(“Engine failure on takeoff”; “Recent registration”—a local news report confirms the minor nature of injuries but little other information.)



NTSB PRELIMINARY or FACTUAL REPORTS:  All previously reported in the Weekly Accident Update, and subject to change per NTSB findings.


**There are no newly posted piston Beech NTSB reports this week.**



4/19/2007 Report




4/15 1900Z (1300 local):  Arriving at Sedona, Arizona from Tucson, Arizona, a Be33 was “on short final” when it “crashed into the hillside and caught fire.”  Three aboard the Debonair died; the airplane was “destroyed”.  Weather at nearby Flagstaff, Arizona (about 21 miles distant) was “few clouds” at 7500 feet, 9000 broken, visibility 10 miles, with winds at 25 knots gusting to 36 knots and additional “gusts to 45 knots”.  N9556Y (CD-561) was a 1962 B33 registered since 1997 to an individual in Tucson.


(“Landed short—probable wind shear”; “Fatal”; “Aircraft destroyed”—The Sedona airport is located on a high mesa with terrain obstructions on the north end, and is well known for its tricky wind currents in far less wind than the hazardous conditions reportedly present at the time of the crash.  A 225-horsepower B33 [the FAA database does not show an engine upgrade, although that’s not definitive] would be somewhat underpowered at a 4830 MSL airport, perhaps incapable of countering what must have been severe to extreme terrain-induced mechanical turbulence on approach.  It’s generally accepted that, if surface winds exceed about 30 miles at the height of mountains, that turbulence may exceed the capability of light aircraft and a no-go decision is warranted.  It’s hard to imagine the circumstances that might cause a pilot to elect to begin and then continue flight into such conditions, leading to this tragedy.)  


4/18 1714Z (1314 local):  The solo pilot of a Be55 was killed and the Baron “substantially” damaged when it “crashed shortly after departure” from Saranac Lake, New York’s Adirondack Regional Airport.  Weather was 2000 broken, 2400 overcast, with 10 miles visibility and calm surface winds.  N868ST (TC-1178) is a 1968 B55 registered since 2003 to a corporation based in Saranac Lake.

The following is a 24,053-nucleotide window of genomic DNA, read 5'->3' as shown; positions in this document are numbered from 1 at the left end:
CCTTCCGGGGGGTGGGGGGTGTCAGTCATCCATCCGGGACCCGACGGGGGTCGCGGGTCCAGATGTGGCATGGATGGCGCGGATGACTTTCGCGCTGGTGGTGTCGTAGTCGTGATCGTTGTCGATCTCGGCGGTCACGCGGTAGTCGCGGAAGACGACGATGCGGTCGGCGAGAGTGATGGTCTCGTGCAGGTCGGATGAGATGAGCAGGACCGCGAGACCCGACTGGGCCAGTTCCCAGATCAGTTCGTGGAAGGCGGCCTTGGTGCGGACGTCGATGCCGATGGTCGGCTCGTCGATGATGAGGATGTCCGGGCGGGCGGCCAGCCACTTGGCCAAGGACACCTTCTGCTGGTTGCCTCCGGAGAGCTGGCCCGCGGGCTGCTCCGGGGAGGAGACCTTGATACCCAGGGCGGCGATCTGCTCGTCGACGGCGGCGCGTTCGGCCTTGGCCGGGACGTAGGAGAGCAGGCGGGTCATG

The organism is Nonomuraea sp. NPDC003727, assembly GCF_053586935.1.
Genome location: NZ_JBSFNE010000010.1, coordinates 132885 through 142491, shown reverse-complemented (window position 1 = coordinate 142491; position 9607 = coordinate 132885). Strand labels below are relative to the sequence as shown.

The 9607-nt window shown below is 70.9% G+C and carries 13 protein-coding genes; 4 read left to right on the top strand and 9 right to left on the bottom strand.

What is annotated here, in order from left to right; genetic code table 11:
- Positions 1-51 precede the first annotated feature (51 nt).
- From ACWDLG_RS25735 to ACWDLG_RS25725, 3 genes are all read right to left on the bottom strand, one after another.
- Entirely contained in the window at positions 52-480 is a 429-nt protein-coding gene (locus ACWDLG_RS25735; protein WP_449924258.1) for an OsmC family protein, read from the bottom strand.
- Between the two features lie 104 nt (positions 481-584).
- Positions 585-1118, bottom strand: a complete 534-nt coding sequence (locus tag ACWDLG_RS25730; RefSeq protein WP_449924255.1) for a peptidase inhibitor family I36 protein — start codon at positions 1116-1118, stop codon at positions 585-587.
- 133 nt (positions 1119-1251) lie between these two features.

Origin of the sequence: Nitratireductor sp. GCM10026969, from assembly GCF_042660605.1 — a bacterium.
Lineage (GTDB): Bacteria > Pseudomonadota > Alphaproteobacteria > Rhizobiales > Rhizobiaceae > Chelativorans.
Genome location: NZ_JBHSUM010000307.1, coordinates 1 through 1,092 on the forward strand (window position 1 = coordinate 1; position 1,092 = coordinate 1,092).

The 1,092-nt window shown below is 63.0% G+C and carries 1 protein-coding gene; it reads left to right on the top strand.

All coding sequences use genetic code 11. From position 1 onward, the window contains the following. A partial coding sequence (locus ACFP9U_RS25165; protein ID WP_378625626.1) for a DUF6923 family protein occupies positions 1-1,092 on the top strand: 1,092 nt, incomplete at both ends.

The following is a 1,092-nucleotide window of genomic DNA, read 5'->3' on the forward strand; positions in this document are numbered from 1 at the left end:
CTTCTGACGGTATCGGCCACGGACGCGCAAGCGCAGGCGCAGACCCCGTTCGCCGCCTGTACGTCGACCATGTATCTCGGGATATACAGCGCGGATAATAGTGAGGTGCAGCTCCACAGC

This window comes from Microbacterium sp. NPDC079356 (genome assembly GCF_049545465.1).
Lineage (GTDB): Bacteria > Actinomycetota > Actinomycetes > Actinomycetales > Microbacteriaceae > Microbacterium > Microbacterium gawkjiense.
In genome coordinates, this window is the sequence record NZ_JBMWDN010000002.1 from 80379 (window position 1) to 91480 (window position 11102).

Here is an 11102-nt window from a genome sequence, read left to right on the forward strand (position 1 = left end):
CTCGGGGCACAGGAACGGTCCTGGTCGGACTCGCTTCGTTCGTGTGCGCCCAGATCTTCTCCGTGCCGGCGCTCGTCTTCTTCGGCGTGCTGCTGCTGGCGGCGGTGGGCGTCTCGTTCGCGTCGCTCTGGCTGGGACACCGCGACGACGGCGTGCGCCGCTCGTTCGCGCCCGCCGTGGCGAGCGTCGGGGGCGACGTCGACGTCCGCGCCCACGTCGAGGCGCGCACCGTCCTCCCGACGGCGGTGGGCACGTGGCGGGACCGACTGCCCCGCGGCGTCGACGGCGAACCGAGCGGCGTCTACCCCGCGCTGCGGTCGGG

(“Takeoff/unknown”; “Fatal”; “Substantial damage”—local news reports confirm the Baron was being flown by a WAU reader and enthusiastic supporter of Beech owners and organizations.  According to a non-pilot witness the Baron "’was about 50 feet in the air. It appeared to begin to ascend at a very steep angle."  The witness “said the plane looked like it was going to stall, almost like it was going to do a stunt…then the 1968 Beechcraft Baron 55 started to barrel-roll left, the nose plummeted, and the plane went straight down.”  If that account is accurate, three possible causal factors come to mind:


[1] engine failure on takeoff, followed by a loss of control and VMC roll into the ground;


[2] flight control obstruction or difficulty [such as limited control travel or a mis-set or runaway trim]; or


[3] pilot incapacitation of some sort. 


Lessons suggested [any or none of which may be applicable to this specific crash] include relentless, realistic training in engine failure scenarios including regular simulator training to safely practice engine failures close to the ground [although in the words of one WAU reader, this pilot “did everything right” by training regularly at FlightSafety, BPPP and elsewhere—no one can afford to become complacent; every flight is a delicate balance between risk and pilot/aircraft capabilities as they exist at that specific place and time]; control freedom of movement checks just before takeoff; thorough autopilot and electric trim systems checks and final setting before flight as per the autopilot/trim supplement to the Pilots Operating Handbook and other manufacturer recommendations; and stringent, honest medical self-certification before every flight.  There is a current move in the U.S. to relax the medical certification requirements for most classes of medical certificate, and significantly extend the interval between required medical exams.  Proponents say there incidence of medically-instigated accidents is very low.  We should pause to think, however, that the rate of aeromedical accidents may be very low precisely because of the current medical requirements.  Supporting this, a March 27, 2007 report by the U.S. House Transportation and Infrastructure Committee reveals that during a 10-year study period the research team found "toxicology evidence" of serious medical conditions in nearly 10 percent of all pilots involved in fatal accidents during a 10-year period, though less than 10 percent of these medical conditions were disclosed to the FAA.